A diffuse attenuation coefficient k(x, y) that varies with chlorophyll concentration is thus expressed as a sum of components related to pure water and that due to chlorophyll biomass (Apel, 1987; Kirk, 1994; Mobley, 1994):
where k(x, y) is the biomass dependent vertically average diffuse attenuation coefficient, kw is the attenuation coefficient in pure water, kc is the specific attenuation coefficient due to unit chlorophyll mass, I0 — I (x, y, 0) and I(x, y, 0) are the irradiance just below the surface, respectively.
It is noted that the above formalism is not exactly the same as that used in the numerical OGCM experiment conduced by Nakamoto et al. (2001); however, the physics employed in the above two equations (2) and (3) is simple enough to extract the essence of the radiative transfer mechanism perturbed by phytoplankton concentration, i.e., the solar energy penetration depth becomes smaller with increasing biomass concentration. This means that oceanic phytoplankton traps solar irradiance toward the ocean surface. The implication of the above formalism is that the upper ocean with phyto-plankton is optically less transparent than without phytoplankton. The above formalism is also consistent with recent measurements of the absorption spectrum for solar irradiance in the ocean, which shows significant diminishing of light energy under the existence of phytoplankton (Sasaki et al., 2001): Sasaki's observation of underwater solar radiation represents that living phytoplankton releases more heat energy toward the surrounding waters than the detritus of dead organism does.
In mathematical terms, phytoplankton in the upper part of the ocean localizes the heat source of the heat equation at habitat depth of phyto-plankton because living phytoplankton absorb visible energy and convert a small portion of it into glucose during photosynthesis, while releasing the rest of the energy toward the external environment as heat (Nakamoto et al., 2002). These are the physics exhibited in OGCM experiments with the effect of living phytoplankton, i.e., the life activity expressed in radiative energy budget in the upper ocean environment.
In order to describe the heating mechanism of the seawater through radiative transfer process perturbed by living phytoplankton, we employ the following anomalous temperature equation with phytoplankton-induced anomalous heat source:
@t pcp @z where 6(x, y, z, t) is the anomalous temperature of the water at a fixed point due to the irradiance perturbation caused by living phytoplankton, p is seawater density, and cp is heat capacity of seawater.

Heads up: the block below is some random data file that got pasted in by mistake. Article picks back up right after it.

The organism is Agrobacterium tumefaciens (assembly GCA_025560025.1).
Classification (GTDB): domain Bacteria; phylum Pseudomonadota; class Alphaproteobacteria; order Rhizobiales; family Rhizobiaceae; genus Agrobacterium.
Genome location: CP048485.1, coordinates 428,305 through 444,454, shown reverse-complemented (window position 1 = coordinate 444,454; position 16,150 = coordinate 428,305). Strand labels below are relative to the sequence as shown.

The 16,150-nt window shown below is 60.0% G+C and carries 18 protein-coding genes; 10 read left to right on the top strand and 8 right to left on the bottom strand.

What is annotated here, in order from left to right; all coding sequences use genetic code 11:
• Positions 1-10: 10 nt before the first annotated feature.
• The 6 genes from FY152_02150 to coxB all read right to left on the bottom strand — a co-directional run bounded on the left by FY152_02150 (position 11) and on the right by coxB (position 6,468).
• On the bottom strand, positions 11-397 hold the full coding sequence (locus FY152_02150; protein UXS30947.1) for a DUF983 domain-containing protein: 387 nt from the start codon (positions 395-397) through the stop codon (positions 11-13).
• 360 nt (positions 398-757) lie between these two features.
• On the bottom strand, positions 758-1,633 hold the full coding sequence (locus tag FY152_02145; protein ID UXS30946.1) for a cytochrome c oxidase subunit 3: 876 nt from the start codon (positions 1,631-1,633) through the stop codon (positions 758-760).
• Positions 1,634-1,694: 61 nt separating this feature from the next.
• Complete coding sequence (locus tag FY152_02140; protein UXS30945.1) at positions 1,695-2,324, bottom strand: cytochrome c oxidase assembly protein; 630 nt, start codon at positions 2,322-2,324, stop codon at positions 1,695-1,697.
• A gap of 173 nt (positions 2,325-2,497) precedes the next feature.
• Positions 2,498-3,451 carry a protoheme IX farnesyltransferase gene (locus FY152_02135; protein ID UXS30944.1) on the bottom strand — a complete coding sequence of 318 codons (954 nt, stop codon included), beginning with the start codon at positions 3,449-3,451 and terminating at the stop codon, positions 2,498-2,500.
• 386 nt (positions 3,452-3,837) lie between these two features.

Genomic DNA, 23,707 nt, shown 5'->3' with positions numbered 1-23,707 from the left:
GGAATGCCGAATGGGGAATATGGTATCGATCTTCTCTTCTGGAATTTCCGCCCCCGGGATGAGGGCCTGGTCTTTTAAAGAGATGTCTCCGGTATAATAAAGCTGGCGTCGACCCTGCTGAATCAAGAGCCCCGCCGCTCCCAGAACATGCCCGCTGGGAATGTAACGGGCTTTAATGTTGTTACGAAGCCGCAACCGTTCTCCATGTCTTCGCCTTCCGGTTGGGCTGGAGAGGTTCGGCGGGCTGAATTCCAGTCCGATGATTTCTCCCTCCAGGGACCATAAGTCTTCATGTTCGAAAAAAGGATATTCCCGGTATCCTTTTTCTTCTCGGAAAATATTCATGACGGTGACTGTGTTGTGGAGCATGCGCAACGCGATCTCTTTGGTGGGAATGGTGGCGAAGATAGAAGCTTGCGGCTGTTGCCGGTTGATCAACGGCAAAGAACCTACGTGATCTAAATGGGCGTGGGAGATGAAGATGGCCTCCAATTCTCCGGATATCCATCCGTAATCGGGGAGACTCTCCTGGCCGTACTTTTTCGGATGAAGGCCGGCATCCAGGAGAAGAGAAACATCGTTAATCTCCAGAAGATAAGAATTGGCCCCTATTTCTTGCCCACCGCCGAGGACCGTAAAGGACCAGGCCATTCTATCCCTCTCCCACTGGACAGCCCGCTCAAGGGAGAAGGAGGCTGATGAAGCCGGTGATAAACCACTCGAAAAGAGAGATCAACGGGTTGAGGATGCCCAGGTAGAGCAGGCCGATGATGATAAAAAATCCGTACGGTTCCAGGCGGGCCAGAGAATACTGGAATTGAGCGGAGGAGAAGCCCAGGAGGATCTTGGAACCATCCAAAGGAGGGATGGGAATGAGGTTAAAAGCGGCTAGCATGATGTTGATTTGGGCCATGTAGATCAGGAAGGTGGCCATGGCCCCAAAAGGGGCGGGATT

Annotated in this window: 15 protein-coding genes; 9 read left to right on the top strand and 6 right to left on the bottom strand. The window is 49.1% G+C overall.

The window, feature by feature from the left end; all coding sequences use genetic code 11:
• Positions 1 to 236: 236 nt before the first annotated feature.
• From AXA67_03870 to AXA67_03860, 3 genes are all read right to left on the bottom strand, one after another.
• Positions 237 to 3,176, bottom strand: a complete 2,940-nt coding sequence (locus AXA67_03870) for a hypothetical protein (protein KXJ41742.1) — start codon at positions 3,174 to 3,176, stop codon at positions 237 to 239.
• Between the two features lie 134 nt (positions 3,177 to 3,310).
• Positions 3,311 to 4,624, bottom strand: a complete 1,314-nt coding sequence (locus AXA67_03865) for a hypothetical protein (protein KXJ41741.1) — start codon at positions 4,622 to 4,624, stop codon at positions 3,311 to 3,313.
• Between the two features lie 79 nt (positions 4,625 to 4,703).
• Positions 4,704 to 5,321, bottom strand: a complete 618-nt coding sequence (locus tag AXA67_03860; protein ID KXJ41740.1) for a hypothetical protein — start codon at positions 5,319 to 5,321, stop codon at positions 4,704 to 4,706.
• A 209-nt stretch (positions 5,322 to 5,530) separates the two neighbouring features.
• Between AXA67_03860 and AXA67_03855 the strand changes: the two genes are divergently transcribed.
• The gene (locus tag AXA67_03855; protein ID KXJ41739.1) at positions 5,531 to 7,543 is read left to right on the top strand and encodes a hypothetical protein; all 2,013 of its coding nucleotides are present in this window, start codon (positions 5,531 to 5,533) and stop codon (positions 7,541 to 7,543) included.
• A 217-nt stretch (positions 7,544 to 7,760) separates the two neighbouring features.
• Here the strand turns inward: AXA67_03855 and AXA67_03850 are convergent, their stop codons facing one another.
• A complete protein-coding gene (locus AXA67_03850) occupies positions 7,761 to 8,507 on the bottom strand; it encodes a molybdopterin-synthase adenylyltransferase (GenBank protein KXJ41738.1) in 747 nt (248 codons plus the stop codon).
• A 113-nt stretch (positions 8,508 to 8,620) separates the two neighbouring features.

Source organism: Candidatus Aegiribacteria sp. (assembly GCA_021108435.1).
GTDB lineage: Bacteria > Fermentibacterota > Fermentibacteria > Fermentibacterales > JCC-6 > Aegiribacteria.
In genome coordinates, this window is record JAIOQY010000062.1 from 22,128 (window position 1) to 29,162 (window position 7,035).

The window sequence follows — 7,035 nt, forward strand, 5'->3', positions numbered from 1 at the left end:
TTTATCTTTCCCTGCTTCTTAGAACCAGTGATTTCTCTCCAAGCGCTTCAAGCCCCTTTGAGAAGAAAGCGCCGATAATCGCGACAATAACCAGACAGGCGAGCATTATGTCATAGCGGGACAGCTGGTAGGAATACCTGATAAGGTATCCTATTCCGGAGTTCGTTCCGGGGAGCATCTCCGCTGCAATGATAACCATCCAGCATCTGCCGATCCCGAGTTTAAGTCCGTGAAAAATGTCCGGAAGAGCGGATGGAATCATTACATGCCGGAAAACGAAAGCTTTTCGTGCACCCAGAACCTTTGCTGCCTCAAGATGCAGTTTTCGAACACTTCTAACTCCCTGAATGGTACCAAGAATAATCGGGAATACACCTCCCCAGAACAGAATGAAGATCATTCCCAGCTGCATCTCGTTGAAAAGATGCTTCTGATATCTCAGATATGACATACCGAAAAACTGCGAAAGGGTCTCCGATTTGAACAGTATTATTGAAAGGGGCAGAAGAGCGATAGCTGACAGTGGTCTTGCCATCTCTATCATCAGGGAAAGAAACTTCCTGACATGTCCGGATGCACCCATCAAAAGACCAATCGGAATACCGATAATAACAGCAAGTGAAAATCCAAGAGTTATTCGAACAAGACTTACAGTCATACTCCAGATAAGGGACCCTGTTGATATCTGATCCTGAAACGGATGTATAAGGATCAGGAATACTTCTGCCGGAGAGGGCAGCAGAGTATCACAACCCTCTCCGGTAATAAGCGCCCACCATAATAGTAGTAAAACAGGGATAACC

Integrating the above heat equation with respect to time leads,
Note that the above solution is valid for a vertically averaged attenuation coefficient, k(x, y), which is a function of chlorophyll concentration distribution specified in the equation (1) in this study. As the consequence of the above assumed heat equation, Equation (4), the anomalous temperature increases linearly in time: the temperature perturbation due to phytoplankton biomass is not large enough to induce heat advection influencing the mean heat equation. This model is simple enough to serve as "Fermi approach'' as suggested by Harte (2002): The analytical solution for the anomalous temperature rise due to living phytoplankton can be verified or rejected by careful laboratory measurements as well as numerical model experiments. Recently, Ohta and Nakagawa (2003) conducted laboratory experiment to measure photosynthesis efficiency with phytoplankton. They reported that the measured water temperature increased linearly in time, and that 82% of the incoming solar energy was released to the surrounding waters as heat.
Our approach is thus based on the observational fact that most of the solar energy in the visible spectral range is trapped by and released from living phytoplankton to the surrounding waters in the ocean. Thus, less solar radiation penetrates to deeper waters when a high density of phytoplankton exists in the ocean.